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Inheritance and genotype by environment analyses of resistance to Fusarium verticillioides and fumonisin contamination in maize F1 hybrids
- Netshifhefhe, N. E. I., Flett, B. C., Viljoen, A., Rose, L. J.
- Euphytica 2018 v.214 no.12 pp. 235
- Aspergillus flavus, DNA, Fusarium verticillioides, Zea mays, additive gene effects, aflatoxins, corn, crop yield, cultivars, diallel analysis, disease severity, ear rot, field experimentation, fumonisins, fungi, general combining ability, genotype-environment interaction, grain quality, humans, hybrids, inbred lines, inheritance (genetics), liquid chromatography, livestock, mycotoxicosis, plant breeding, quantitative polymerase chain reaction, specific combining ability, tandem mass spectrometry, South Africa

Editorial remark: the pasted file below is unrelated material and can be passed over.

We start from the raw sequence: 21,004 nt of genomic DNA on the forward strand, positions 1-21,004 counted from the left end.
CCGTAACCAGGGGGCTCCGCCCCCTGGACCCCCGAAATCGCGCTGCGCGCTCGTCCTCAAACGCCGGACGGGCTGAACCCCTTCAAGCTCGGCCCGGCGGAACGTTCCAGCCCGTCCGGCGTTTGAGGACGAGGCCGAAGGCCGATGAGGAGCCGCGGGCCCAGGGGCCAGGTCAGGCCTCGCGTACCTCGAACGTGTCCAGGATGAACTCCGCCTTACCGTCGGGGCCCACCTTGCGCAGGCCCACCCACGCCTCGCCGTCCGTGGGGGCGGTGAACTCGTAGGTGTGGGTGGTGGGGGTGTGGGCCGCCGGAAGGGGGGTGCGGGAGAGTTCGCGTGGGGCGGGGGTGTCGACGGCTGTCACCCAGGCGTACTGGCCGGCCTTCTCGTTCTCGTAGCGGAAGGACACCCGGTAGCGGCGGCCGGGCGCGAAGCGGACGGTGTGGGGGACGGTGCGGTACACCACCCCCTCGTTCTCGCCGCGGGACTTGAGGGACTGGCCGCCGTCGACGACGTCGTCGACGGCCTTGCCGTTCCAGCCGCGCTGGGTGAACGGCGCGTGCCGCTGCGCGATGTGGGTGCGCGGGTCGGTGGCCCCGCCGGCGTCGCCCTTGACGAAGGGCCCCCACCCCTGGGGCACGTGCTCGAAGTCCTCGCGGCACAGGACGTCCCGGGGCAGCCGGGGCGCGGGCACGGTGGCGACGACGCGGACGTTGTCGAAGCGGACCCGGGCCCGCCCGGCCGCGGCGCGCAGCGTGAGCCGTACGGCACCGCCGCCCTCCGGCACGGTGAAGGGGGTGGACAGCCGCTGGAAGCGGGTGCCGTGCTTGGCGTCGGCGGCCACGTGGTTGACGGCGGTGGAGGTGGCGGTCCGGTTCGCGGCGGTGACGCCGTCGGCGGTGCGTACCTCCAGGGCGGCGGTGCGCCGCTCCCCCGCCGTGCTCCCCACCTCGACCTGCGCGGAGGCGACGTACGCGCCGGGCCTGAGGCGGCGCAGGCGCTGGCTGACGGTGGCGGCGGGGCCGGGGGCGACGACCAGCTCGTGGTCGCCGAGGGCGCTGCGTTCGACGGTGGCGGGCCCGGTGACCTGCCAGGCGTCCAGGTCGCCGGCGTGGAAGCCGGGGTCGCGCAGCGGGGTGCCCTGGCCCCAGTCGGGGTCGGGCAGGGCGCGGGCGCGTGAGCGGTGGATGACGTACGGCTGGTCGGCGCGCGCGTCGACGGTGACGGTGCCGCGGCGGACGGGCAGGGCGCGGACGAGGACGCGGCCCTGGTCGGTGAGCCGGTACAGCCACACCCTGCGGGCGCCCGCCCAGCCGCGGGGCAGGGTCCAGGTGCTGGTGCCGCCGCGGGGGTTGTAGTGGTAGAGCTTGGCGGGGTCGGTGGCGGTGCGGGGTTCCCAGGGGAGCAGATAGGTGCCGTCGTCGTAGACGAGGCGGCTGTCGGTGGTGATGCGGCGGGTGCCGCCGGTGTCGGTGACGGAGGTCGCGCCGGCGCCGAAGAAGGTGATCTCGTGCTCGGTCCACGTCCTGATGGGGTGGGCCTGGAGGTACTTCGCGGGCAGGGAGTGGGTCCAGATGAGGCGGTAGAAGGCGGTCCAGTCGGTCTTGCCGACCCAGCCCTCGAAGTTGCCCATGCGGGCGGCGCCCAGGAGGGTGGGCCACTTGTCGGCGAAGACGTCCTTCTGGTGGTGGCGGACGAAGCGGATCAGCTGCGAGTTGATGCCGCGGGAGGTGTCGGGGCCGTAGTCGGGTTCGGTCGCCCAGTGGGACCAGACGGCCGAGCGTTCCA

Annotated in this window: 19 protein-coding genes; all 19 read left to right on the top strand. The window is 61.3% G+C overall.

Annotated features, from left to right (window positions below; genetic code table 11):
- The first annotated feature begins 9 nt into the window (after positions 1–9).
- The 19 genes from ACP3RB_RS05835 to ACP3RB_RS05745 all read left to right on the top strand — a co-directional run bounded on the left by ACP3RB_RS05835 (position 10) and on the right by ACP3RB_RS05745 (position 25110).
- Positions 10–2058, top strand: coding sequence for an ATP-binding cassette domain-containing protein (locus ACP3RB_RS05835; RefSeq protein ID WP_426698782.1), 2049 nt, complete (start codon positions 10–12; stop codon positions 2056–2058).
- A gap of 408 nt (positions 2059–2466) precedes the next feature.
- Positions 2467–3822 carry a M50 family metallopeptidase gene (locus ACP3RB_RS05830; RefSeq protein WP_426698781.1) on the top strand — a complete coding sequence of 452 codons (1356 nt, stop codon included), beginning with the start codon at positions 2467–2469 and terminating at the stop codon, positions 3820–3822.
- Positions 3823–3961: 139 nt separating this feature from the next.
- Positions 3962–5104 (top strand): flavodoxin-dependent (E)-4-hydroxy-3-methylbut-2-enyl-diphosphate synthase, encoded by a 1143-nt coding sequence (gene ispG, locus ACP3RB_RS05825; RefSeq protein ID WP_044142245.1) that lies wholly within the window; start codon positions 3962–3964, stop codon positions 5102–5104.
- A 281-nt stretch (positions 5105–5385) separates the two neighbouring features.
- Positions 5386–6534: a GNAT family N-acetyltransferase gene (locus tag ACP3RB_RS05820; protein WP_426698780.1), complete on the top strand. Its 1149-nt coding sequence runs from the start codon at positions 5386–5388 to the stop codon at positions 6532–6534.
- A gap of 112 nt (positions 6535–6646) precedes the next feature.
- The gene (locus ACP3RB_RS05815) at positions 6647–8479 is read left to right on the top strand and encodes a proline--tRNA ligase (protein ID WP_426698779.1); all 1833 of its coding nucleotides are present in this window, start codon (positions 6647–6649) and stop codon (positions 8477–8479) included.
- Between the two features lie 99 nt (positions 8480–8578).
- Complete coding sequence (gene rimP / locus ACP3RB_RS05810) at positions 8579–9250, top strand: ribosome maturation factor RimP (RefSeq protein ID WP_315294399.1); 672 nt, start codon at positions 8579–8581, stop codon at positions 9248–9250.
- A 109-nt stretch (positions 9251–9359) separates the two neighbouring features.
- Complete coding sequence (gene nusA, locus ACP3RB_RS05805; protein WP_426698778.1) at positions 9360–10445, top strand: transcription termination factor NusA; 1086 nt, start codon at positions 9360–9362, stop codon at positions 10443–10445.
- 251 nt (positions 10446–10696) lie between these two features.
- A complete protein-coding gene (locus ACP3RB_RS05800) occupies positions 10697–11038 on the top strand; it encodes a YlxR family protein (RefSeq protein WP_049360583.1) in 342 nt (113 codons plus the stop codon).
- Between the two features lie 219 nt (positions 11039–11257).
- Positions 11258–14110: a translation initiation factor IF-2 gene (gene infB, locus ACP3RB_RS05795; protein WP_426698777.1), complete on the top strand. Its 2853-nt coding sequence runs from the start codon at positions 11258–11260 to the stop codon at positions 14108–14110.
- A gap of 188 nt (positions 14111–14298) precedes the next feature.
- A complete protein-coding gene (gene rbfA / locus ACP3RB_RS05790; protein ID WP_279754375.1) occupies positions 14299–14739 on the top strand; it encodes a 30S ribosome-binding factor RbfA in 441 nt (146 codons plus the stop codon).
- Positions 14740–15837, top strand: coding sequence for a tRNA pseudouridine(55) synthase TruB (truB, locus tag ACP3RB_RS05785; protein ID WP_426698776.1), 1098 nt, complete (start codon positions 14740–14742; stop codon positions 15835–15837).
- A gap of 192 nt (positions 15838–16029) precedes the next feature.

- Fusarium ear rot (FER) and fumonisin accumulation in maize, caused by Fusarium verticillioides, can lead to lower grain quality, crop yield reduction and mycotoxicosis of humans and livestock. The best approach to control this fungus is through the development of resistant maize varieties, however, no immune cultivars are available with commercial cultivars ranging from susceptible to moderately resistant. Therefore, this study evaluated F₁ maize hybrids, generated from inbred lines resistant to FER/fumonisins and Aspergillus flavus/aflatoxins, for improved resistance to F. verticillioides infection and fumonisin contamination. Diallel analysis was performed to understand the inheritance of resistance to F. verticillioides/fumonisins. Consequently, maize inbred lines resistant to F. verticillioides/fumonisins under South African conditions and lines resistant to Aspergillus flavus under Kenyan conditions were crossed to produce 18 hybrids. Hybrids and parental lines were planted in replicated field trials at three localities in South Africa. Artificially inoculated trials were conducted with disease severity, F. verticillioides target DNA and total fumonisin concentrations determined by visual assessment, quantitative PCR and liquid chromatography tandem mass spectrometry, respectively. Hybrids R119W × CKL05015, CML 495 × CKL05015 and CKL05015 × R119W were the most resistant to FER severity, F. verticillioides colonisation and fumonisin contamination, respectively. The resistance levels of hybrids did not differ significantly from their parental inbred lines, except for specific hybrids in certain test environments. General combining ability and specific combining ability were significant (P ≤ 0.05) for all three parameters evaluated. Kenyan inbred lines CKL05015 and CML 495 were good general combiners for resistance to fumonisin contamination. Specific combinability estimates showed that CKL05015 × R119W was the best hybrid combination for resistance to FER severity, F. verticillioides colonisation and fumonisin contamination. Additive gene effects were predominant in the inheritance of resistance in this set of hybrids. Parental inbred line performance was indicative of F₁ hybrids performance. This study provided fundamental information on the maize lines evaluated that would be useful to breeders in the development of F. verticillioides/fumonisin-resistant cultivars.